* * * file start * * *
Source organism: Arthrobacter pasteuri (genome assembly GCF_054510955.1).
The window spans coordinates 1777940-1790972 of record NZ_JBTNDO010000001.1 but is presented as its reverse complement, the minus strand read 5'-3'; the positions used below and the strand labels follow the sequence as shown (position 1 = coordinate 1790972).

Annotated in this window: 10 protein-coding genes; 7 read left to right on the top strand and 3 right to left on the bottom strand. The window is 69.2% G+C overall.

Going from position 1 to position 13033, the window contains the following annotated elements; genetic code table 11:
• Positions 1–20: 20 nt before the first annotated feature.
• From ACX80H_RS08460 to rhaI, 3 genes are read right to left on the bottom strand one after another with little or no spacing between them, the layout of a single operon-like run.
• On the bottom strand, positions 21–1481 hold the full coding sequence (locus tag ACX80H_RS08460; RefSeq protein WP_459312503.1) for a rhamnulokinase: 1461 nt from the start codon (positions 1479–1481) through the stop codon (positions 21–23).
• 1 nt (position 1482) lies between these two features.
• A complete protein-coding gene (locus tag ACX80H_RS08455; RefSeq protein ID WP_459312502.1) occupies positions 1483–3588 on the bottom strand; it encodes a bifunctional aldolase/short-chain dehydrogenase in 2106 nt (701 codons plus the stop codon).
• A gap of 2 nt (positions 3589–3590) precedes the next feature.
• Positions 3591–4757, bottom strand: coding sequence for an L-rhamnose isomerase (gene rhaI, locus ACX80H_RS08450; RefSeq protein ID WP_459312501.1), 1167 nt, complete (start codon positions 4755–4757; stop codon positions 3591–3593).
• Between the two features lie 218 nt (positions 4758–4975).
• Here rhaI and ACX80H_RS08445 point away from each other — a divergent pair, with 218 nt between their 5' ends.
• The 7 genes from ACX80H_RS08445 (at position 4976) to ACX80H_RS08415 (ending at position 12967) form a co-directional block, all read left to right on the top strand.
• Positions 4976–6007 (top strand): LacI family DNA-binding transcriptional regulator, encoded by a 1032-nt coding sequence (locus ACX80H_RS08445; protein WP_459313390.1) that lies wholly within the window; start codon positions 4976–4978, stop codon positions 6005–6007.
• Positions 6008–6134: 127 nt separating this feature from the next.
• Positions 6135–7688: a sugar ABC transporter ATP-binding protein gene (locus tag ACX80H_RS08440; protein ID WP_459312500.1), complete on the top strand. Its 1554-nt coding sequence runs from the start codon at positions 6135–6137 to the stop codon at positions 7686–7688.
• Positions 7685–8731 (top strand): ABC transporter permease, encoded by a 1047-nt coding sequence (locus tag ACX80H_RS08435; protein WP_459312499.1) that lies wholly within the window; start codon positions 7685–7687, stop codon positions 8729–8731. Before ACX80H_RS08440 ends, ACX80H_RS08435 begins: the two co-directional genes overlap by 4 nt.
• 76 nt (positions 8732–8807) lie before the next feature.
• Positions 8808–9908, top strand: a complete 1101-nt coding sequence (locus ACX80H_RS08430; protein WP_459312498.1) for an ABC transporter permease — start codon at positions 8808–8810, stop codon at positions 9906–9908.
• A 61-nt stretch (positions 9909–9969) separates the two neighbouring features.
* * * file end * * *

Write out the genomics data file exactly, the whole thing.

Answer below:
Source organism: Arthrobacter pasteuri (genome assembly GCF_054510955.1).
The window spans coordinates 1777940-1790972 of record NZ_JBTNDO010000001.1 but is presented as its reverse complement, the minus strand read 5'-3'; the positions used below and the strand labels follow the sequence as shown (position 1 = coordinate 1790972).

Annotated in this window: 10 protein-coding genes; 7 read left to right on the top strand and 3 right to left on the bottom strand. The window is 69.2% G+C overall.

Going from position 1 to position 13033, the window contains the following annotated elements; genetic code table 11:
• Positions 1–20: 20 nt before the first annotated feature.
• From ACX80H_RS08460 to rhaI, 3 genes are read right to left on the bottom strand one after another with little or no spacing between them, the layout of a single operon-like run.
• On the bottom strand, positions 21–1481 hold the full coding sequence (locus tag ACX80H_RS08460; RefSeq protein WP_459312503.1) for a rhamnulokinase: 1461 nt from the start codon (positions 1479–1481) through the stop codon (positions 21–23).
• 1 nt (position 1482) lies between these two features.
• A complete protein-coding gene (locus tag ACX80H_RS08455; RefSeq protein ID WP_459312502.1) occupies positions 1483–3588 on the bottom strand; it encodes a bifunctional aldolase/short-chain dehydrogenase in 2106 nt (701 codons plus the stop codon).
• A gap of 2 nt (positions 3589–3590) precedes the next feature.
• Positions 3591–4757, bottom strand: coding sequence for an L-rhamnose isomerase (gene rhaI, locus ACX80H_RS08450; RefSeq protein ID WP_459312501.1), 1167 nt, complete (start codon positions 4755–4757; stop codon positions 3591–3593).
• Between the two features lie 218 nt (positions 4758–4975).
• Here rhaI and ACX80H_RS08445 point away from each other — a divergent pair, with 218 nt between their 5' ends.
• The 7 genes from ACX80H_RS08445 (at position 4976) to ACX80H_RS08415 (ending at position 12967) form a co-directional block, all read left to right on the top strand.
• Positions 4976–6007 (top strand): LacI family DNA-binding transcriptional regulator, encoded by a 1032-nt coding sequence (locus ACX80H_RS08445; protein WP_459313390.1) that lies wholly within the window; start codon positions 4976–4978, stop codon positions 6005–6007.
• Positions 6008–6134: 127 nt separating this feature from the next.
• Positions 6135–7688: a sugar ABC transporter ATP-binding protein gene (locus tag ACX80H_RS08440; protein ID WP_459312500.1), complete on the top strand. Its 1554-nt coding sequence runs from the start codon at positions 6135–6137 to the stop codon at positions 7686–7688.
• Positions 7685–8731 (top strand): ABC transporter permease, encoded by a 1047-nt coding sequence (locus tag ACX80H_RS08435; protein WP_459312499.1) that lies wholly within the window; start codon positions 7685–7687, stop codon positions 8729–8731. Before ACX80H_RS08440 ends, ACX80H_RS08435 begins: the two co-directional genes overlap by 4 nt.
• 76 nt (positions 8732–8807) lie before the next feature.
• Positions 8808–9908, top strand: a complete 1101-nt coding sequence (locus ACX80H_RS08430; protein WP_459312498.1) for an ABC transporter permease — start codon at positions 8808–8810, stop codon at positions 9906–9908.
• A 61-nt stretch (positions 9909–9969) separates the two neighbouring features.